Lately, I’ve been having an extravaganza of making up my own recipes. And they all seem to involve turmeric.
I don’t know why. Maybe it’s the gorgeous orange color, bright and alive against the grey clouds. Maybe it’s the slight bitterness, which tastes a little like the fall. Or maybe it’s the joy of watching the little turmeric dust clouds rise up from my hands as I pinch it into the skillet. With a hint of ginger, and the echo of curries in my mind, turmeric has been infusing all my dishes lately.
Turmeric originally grew in India, where it’s essential in curries and spicy dishes. It’s a rhizome relation of ginger, which makes sense when you see a photograph of it in its natural state. History documents its use as early as 600 BC. Mostly, it was used as a food coloring and natural dye. In one of my favorite useless quotes, Marco Polo once tried to describe by tumeric by writing that it is “a vegetable with the properties of saffron, yet it is not really saffron.” Gosh, that’s helpful. In the US, most people don’t use it alone. You probably recognize its yellow-golden color as the base of blended curry powder. But lately, I’m just using it by itself, with spectacular results.
Chickpeas dance in my mind too. I just can’t eat enough of them lately. For years, I have been buying chickpeas in the can, already cooked, ready to eat. I always wondered, “Does making them myself really make a difference?” Yes. The answer is yes. It does. Last week, I bought a bag full to bursting in the bulk section of Whole Foods, their dried shells clicking against each other in the cart. Using three parts water to one part dried chickpeas, I filled my biggest stock pot full and let it sit on a back burner, covered, for the entire night. On a slow Sunday, I boiled them up, lifting the lid to smell the steam sometimes. When I took my first bite, I was converted. No hint of the slight sliminess that sometimes accompanies the canned beans. Just gorgeous organic goodness. Rich, meaty, and filled with flavor, these chickpeas just made me want to sing out loud.
So what better combination than turmeric and chickpeas? With a tub full of chickpeas in the refrigerator, and a fresh bunch of organic spinach delivered to my doorstep, I just had to experiment one afternoon.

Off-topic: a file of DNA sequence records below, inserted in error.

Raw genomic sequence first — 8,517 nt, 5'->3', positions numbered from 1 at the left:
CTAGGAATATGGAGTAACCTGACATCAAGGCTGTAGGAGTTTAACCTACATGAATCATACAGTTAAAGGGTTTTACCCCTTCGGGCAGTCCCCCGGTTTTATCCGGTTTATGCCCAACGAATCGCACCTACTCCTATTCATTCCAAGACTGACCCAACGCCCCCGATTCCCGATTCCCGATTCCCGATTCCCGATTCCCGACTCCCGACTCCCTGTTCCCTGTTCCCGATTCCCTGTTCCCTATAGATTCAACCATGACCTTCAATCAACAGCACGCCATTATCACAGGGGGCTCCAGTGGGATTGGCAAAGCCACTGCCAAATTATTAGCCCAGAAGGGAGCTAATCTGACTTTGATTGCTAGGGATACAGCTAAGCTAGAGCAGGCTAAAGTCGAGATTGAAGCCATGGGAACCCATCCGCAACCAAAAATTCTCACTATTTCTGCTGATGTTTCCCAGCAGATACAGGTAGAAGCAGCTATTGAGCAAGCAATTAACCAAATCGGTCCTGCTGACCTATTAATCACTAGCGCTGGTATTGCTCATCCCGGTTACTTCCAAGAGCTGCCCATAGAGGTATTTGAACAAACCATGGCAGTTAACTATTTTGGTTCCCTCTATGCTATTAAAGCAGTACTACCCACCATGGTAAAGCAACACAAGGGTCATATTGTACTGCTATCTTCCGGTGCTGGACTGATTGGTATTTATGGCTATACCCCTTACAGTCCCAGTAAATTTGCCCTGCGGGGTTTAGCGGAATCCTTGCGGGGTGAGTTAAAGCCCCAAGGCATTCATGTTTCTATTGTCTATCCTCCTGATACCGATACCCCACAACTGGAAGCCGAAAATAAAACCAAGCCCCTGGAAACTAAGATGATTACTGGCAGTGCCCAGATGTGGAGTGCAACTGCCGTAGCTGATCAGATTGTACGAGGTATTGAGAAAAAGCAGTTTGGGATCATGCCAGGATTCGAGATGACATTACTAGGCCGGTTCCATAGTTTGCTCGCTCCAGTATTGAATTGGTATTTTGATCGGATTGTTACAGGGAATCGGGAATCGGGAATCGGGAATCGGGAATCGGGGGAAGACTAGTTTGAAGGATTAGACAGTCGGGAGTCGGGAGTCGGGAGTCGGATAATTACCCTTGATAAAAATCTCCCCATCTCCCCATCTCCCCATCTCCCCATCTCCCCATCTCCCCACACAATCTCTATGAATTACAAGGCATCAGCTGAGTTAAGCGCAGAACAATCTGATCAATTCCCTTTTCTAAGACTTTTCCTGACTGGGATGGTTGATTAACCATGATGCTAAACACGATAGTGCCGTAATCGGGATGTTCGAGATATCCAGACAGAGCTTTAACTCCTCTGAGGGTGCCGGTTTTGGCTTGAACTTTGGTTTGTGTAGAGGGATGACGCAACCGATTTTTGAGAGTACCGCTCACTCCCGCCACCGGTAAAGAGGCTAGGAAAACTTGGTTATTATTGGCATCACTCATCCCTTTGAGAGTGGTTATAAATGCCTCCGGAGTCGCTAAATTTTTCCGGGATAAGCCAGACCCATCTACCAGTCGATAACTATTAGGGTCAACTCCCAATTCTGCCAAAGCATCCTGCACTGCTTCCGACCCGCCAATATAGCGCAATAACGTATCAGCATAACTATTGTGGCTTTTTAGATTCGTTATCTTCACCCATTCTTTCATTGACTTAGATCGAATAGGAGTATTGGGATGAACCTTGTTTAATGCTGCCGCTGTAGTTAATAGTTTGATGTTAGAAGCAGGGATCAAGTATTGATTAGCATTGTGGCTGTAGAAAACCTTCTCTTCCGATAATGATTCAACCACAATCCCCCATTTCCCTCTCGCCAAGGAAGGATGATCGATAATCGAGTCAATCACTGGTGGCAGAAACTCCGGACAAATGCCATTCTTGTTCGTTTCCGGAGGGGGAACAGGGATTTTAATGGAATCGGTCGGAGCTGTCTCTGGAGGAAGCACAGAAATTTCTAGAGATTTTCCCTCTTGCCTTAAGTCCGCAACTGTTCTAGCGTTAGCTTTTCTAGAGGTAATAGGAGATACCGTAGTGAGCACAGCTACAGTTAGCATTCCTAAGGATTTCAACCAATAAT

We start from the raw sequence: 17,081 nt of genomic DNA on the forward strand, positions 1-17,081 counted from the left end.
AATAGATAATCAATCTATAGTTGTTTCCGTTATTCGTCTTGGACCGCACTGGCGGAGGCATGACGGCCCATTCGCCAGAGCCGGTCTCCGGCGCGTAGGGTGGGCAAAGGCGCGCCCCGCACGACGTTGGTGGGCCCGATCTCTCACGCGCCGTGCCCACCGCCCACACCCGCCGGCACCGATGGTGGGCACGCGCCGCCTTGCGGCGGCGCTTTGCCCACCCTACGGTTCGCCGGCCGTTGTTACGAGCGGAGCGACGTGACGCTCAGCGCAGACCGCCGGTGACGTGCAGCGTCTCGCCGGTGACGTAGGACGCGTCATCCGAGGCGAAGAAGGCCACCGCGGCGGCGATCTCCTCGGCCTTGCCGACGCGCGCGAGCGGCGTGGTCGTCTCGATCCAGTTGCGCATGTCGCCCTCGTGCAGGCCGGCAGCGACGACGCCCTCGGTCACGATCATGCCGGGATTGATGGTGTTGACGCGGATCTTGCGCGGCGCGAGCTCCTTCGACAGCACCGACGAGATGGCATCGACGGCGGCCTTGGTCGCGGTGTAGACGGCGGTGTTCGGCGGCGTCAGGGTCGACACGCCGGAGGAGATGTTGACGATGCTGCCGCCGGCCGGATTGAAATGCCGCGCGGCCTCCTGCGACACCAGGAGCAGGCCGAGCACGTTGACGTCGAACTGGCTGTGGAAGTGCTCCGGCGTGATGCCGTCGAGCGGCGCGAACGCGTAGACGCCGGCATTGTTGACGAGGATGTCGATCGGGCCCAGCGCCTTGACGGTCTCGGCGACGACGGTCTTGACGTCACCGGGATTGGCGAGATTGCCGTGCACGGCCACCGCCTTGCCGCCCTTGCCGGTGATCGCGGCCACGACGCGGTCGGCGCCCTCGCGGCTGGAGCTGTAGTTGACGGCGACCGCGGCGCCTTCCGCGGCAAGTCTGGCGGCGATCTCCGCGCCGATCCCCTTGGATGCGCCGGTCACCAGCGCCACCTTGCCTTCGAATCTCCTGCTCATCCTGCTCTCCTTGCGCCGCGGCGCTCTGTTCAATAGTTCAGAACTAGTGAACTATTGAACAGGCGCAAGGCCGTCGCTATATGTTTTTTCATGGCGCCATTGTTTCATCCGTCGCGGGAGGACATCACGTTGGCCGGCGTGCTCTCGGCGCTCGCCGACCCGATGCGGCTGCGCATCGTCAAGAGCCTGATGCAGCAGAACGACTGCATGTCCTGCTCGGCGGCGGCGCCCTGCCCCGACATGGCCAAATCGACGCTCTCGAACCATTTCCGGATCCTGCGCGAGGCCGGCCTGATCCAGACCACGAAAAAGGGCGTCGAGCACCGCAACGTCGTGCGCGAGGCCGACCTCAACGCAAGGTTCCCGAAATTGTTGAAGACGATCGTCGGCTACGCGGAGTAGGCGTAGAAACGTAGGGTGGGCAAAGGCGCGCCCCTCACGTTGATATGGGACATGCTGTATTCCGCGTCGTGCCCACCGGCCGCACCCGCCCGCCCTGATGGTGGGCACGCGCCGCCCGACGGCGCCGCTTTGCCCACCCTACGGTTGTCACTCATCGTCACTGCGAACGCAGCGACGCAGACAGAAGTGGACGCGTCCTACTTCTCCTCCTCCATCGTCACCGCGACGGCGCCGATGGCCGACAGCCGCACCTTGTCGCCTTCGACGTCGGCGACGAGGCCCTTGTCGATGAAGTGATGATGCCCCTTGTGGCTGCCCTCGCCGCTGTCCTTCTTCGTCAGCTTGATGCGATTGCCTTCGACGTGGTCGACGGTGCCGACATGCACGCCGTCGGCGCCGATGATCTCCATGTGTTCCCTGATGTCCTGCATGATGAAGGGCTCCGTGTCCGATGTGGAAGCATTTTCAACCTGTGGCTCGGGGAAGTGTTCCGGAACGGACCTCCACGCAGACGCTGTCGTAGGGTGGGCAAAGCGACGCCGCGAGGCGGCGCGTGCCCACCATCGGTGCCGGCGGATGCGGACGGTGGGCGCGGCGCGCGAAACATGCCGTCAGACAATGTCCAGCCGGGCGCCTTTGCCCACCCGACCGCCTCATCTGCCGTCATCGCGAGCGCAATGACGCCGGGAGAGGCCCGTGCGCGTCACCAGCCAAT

Here, I have to pause to tell you I have always had an unusual relationship with spinach. I adore it, dream of it, can’t get enough of it. Cutting gluten out of my diet was easy when it came to breakfast, because my favorite breakfast in the world is perfectly poached eggs placed on top of mounds of sauteed spinach. But it’s not just now, in my enlightened adulthood. When I was a kid, I begged for spinach. When I was a teenager, I came home from school, pulled a package of frozen spinach out of the freezer, ripped it open as fast as I could, threw it in the microwave, waited for it to stop spinning, squeezed lemon juice on the dark green leaves, and sat satisfied, five minutes later, after having eaten an entire bowl of salty spinach. What kid does this? I did. And I still do. Only now it’s with fresh spinach, organic, an entire bunch torn into giant pieces, thrown into a pan, with sea salt and olive oil. Three minutes later, I’m sitting, satisfied, my belly full of spinach.
So all I needed to be happy was some chickpeas, some spinach, and some turmeric. Based on a Spanish tapas dish my vegan friend Daniel has made for me a dozen times, this dish arose spontaneously one afternoon last week. I heated the skillet to nearly-smoking high. A little Spanish olive oil. And then a handful of chickpeas. Sea salt. Garlic, and lots of it, minced finely. Cumin seeds, enough to fill the palm of my hand, which I opened and let them rain down upon the browning chickpeas. And enough turmeric to stain my hands that faded saffron color.
I threw in the spinach and stirred it all madly until the spinach wilted. And ate it, with gusto, watching the blustery afternoon outside my window. My new autumn comfort food.
A few days later, I was over on Vashon, spending the weekend with the nephew. We had our wonderful fun together: walks in the forest; twirling; playing with “the tiny man” in the dollhouse; rolling dump trucks over the bedroom carpet; reading the Elmo flap book and giggling; sniffing; and shooing the chickens off the porch. And Elliott told me his first story, after he had “read” me Cowboy Small. (He has it memorized, down to the word, including the page that reads, “’Come and get it!’ yelled the cook at noon. The cowboys had lunch around the chuckwagon. They ate beef, red beans, and rice.”) He said, “Once upon a time,” and everyone around the house perked up his or her ears, because this had never happened before. Here was Elliott’s story:
Once upon a time, there was a little boy named Felix. He was at his house, and he heard a knock on the door. Who could it be? When he opened his door, he saw two oranges and a deer. The oranges said, “Hello,” and Felix said “Hello.” The deer said “Hello,” and Felix said, “Hello.” And then they said goodbye, and he shut the door.